In contrast, NCCU’s dashboard identifies three groups: students, employees and subcontractors. Only one case has been reported among subcontractors as of Sept. 4.

While NCCU only reports cumulative case numbers, the other three universities include information about how many cases were reported each week, in addition to cumulative numbers. Duke does not provide a daily breakdown of case numbers, while UNC and NC State do.

UNC’s dashboard includes cases from as early as February 2020, while NC State and NCCU report cases beginning March 13 and July 1, respectively. In contrast, Duke’s dashboard contains information beginning Aug. 2, which excludes the 26 members of the football team who tested positive for COVID-19 before then. 

UNC and NC State both include the test positivity rate in their respective dashboards. The Duke dashboard does not state positivity rates, although it reports the total number of tests and positive results each week. NCCU does not report testing numbers.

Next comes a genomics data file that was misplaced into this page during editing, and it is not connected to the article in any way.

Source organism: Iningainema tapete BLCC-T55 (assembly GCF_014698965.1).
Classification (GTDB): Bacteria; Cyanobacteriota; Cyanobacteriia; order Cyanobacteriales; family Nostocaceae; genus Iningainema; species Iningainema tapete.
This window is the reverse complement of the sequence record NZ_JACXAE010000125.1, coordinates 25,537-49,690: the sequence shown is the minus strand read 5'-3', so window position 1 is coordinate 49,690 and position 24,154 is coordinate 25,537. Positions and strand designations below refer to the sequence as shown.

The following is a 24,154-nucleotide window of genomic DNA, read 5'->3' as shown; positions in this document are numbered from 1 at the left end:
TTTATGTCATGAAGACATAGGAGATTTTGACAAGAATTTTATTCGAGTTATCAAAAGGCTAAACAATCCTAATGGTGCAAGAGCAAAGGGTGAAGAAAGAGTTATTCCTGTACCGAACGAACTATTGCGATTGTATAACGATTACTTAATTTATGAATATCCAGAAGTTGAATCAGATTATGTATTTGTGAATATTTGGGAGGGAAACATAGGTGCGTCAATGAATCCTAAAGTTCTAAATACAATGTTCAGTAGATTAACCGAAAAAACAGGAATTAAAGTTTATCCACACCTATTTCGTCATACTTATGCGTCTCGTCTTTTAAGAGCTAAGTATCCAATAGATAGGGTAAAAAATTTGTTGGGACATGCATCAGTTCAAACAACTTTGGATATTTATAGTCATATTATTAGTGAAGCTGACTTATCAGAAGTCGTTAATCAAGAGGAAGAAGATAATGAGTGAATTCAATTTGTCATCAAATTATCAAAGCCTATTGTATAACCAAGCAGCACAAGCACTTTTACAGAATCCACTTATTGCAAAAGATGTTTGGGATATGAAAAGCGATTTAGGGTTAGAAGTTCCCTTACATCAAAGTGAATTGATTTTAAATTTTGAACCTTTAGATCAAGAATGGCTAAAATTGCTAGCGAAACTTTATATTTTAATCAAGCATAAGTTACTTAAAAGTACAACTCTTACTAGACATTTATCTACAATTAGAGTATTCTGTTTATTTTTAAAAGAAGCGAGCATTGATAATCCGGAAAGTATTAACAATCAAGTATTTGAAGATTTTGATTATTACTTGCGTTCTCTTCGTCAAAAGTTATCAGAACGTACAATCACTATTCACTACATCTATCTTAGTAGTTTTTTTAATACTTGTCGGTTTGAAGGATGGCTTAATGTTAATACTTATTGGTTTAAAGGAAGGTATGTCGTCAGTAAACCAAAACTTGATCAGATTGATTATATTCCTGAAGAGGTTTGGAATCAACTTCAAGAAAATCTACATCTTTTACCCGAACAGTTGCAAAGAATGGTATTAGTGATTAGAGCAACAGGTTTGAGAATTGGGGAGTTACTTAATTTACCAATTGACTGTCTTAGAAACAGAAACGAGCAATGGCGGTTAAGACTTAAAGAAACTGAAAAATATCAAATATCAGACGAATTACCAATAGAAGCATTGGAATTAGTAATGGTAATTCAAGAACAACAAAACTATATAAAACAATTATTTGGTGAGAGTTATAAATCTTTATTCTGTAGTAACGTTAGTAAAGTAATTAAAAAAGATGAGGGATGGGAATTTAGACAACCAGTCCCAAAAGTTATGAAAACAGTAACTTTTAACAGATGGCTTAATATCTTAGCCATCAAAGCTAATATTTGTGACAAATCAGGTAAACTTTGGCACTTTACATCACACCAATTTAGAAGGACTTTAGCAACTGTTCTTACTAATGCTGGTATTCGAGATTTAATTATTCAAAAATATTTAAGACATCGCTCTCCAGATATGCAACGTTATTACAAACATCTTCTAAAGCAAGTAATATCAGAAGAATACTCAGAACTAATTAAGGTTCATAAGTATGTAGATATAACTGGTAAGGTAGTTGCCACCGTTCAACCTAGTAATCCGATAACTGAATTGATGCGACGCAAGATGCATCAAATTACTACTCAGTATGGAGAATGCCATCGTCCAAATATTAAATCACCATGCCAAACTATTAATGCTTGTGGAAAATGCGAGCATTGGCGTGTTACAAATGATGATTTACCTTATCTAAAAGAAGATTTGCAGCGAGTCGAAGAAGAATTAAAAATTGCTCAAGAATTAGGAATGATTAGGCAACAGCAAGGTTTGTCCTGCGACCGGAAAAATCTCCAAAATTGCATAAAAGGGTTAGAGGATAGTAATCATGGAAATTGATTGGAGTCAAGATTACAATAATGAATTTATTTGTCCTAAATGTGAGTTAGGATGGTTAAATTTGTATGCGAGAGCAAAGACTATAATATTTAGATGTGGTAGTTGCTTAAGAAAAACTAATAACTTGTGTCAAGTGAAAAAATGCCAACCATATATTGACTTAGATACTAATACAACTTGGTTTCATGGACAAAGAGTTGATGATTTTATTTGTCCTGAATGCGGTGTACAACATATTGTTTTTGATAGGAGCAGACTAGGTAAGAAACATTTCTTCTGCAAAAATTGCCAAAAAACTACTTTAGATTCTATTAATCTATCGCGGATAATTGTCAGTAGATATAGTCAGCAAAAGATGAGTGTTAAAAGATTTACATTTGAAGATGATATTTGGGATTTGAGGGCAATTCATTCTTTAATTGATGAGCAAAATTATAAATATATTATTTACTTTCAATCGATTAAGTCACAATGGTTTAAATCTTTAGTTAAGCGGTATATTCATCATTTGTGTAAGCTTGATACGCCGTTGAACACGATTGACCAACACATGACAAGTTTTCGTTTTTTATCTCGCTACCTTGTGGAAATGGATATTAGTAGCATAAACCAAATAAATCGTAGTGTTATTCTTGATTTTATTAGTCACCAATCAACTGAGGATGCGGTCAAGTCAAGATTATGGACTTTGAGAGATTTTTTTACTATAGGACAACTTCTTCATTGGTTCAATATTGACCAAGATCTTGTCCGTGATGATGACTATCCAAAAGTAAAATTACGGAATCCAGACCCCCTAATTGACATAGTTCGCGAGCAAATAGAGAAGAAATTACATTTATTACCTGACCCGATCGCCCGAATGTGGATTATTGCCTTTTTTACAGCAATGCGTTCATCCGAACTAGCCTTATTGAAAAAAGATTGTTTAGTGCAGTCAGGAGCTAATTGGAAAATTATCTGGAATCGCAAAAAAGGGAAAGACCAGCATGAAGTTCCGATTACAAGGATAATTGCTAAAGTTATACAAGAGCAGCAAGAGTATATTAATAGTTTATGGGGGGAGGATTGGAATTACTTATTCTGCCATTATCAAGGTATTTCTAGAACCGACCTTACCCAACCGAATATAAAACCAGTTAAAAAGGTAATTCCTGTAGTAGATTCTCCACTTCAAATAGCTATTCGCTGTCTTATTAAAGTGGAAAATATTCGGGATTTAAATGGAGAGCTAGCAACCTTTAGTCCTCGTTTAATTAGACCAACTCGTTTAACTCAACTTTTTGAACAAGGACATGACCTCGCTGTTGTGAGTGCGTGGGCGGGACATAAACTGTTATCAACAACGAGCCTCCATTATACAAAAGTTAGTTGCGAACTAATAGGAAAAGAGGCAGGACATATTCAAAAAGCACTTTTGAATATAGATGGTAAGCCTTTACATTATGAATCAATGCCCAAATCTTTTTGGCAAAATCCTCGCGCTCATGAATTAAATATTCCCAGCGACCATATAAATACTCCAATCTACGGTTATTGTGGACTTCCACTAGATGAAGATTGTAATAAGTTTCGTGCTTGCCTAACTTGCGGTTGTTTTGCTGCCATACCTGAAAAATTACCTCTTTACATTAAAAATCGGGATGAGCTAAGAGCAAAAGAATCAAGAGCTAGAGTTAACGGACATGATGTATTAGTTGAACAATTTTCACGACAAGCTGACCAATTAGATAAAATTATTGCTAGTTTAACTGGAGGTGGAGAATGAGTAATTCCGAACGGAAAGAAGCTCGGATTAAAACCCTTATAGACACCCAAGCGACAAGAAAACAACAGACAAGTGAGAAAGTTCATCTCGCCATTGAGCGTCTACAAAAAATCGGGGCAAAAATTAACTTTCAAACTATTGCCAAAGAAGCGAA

Each university also takes a different approach to including self-reported data.

Duke’s dashboard primarily reports cases in relation to testing, although precautionary quarantine can be voluntarily reported, according to the notes section. NCCU’s dashboard includes information “based on cases reported to the University and verified by the Student Health Center and the Department of Human Resources.” It does not include “individuals who are self-quarantining without a confirmed diagnosis”.

NC State took a similar approach earlier in the semester: The dashboard only included cases that were confirmed by Student Health Services or via opt-in surveillance testing Aug. 16. The university eventually began including self-reported cases in overall case counts Aug. 18, as well as on the dashboard.

UNC’s dashboard is the only one of the four to include the locations of on-campus coronavirus clusters. NC State has reported multiple clusters since Aug. 18 and NCCU has reported one. UNC has also reported several clusters since students returned to campus. Duke has yet to report any clusters.